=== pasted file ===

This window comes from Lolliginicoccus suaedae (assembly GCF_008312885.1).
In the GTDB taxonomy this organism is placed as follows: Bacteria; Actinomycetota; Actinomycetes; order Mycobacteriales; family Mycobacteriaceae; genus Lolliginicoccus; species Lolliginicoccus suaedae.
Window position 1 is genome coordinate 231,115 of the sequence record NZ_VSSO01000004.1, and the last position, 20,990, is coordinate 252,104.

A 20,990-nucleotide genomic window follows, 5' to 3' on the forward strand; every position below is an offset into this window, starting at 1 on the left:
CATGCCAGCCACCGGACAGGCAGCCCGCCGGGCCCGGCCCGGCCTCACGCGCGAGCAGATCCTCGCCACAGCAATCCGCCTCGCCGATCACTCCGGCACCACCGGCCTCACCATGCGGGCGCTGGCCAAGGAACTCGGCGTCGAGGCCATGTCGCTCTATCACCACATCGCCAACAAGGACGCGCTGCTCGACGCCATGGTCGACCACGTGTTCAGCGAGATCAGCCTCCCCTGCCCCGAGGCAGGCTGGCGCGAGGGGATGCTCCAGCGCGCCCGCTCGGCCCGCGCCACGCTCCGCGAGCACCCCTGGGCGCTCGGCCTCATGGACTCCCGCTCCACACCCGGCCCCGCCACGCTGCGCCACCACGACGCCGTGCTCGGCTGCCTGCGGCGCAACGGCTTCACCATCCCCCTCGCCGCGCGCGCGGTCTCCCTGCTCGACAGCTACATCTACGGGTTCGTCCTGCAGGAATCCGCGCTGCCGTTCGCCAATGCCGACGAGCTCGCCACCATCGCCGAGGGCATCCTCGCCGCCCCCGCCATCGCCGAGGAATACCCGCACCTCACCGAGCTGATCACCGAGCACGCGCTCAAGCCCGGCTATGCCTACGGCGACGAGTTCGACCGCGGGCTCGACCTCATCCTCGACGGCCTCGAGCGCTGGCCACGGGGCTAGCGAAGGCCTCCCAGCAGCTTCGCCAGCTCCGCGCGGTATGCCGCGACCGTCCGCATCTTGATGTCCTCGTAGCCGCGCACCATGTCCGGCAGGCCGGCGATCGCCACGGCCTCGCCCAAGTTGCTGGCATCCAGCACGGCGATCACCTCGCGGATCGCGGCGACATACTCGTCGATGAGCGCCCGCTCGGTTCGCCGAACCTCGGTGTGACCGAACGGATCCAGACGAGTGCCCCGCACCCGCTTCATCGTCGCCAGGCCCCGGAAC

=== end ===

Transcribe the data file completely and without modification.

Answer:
This window comes from Lolliginicoccus suaedae (assembly GCF_008312885.1).
In the GTDB taxonomy this organism is placed as follows: Bacteria; Actinomycetota; Actinomycetes; order Mycobacteriales; family Mycobacteriaceae; genus Lolliginicoccus; species Lolliginicoccus suaedae.
Window position 1 is genome coordinate 231,115 of the sequence record NZ_VSSO01000004.1, and the last position, 20,990, is coordinate 252,104.

A 20,990-nucleotide genomic window follows, 5' to 3' on the forward strand; every position below is an offset into this window, starting at 1 on the left:
CATGCCAGCCACCGGACAGGCAGCCCGCCGGGCCCGGCCCGGCCTCACGCGCGAGCAGATCCTCGCCACAGCAATCCGCCTCGCCGATCACTCCGGCACCACCGGCCTCACCATGCGGGCGCTGGCCAAGGAACTCGGCGTCGAGGCCATGTCGCTCTATCACCACATCGCCAACAAGGACGCGCTGCTCGACGCCATGGTCGACCACGTGTTCAGCGAGATCAGCCTCCCCTGCCCCGAGGCAGGCTGGCGCGAGGGGATGCTCCAGCGCGCCCGCTCGGCCCGCGCCACGCTCCGCGAGCACCCCTGGGCGCTCGGCCTCATGGACTCCCGCTCCACACCCGGCCCCGCCACGCTGCGCCACCACGACGCCGTGCTCGGCTGCCTGCGGCGCAACGGCTTCACCATCCCCCTCGCCGCGCGCGCGGTCTCCCTGCTCGACAGCTACATCTACGGGTTCGTCCTGCAGGAATCCGCGCTGCCGTTCGCCAATGCCGACGAGCTCGCCACCATCGCCGAGGGCATCCTCGCCGCCCCCGCCATCGCCGAGGAATACCCGCACCTCACCGAGCTGATCACCGAGCACGCGCTCAAGCCCGGCTATGCCTACGGCGACGAGTTCGACCGCGGGCTCGACCTCATCCTCGACGGCCTCGAGCGCTGGCCACGGGGCTAGCGAAGGCCTCCCAGCAGCTTCGCCAGCTCCGCGCGGTATGCCGCGACCGTCCGCATCTTGATGTCCTCGTAGCCGCGCACCATGTCCGGCAGGCCGGCGATCGCCACGGCCTCGCCCAAGTTGCTGGCATCCAGCACGGCGATCACCTCGCGGATCGCGGCGACATACTCGTCGATGAGCGCCCGCTCGGTTCGCCGAACCTCGGTGTGACCGAACGGATCCAGACGAGTGCCCCGCACCCGCTTCATCGTCGCCAGGCCCCGGAAC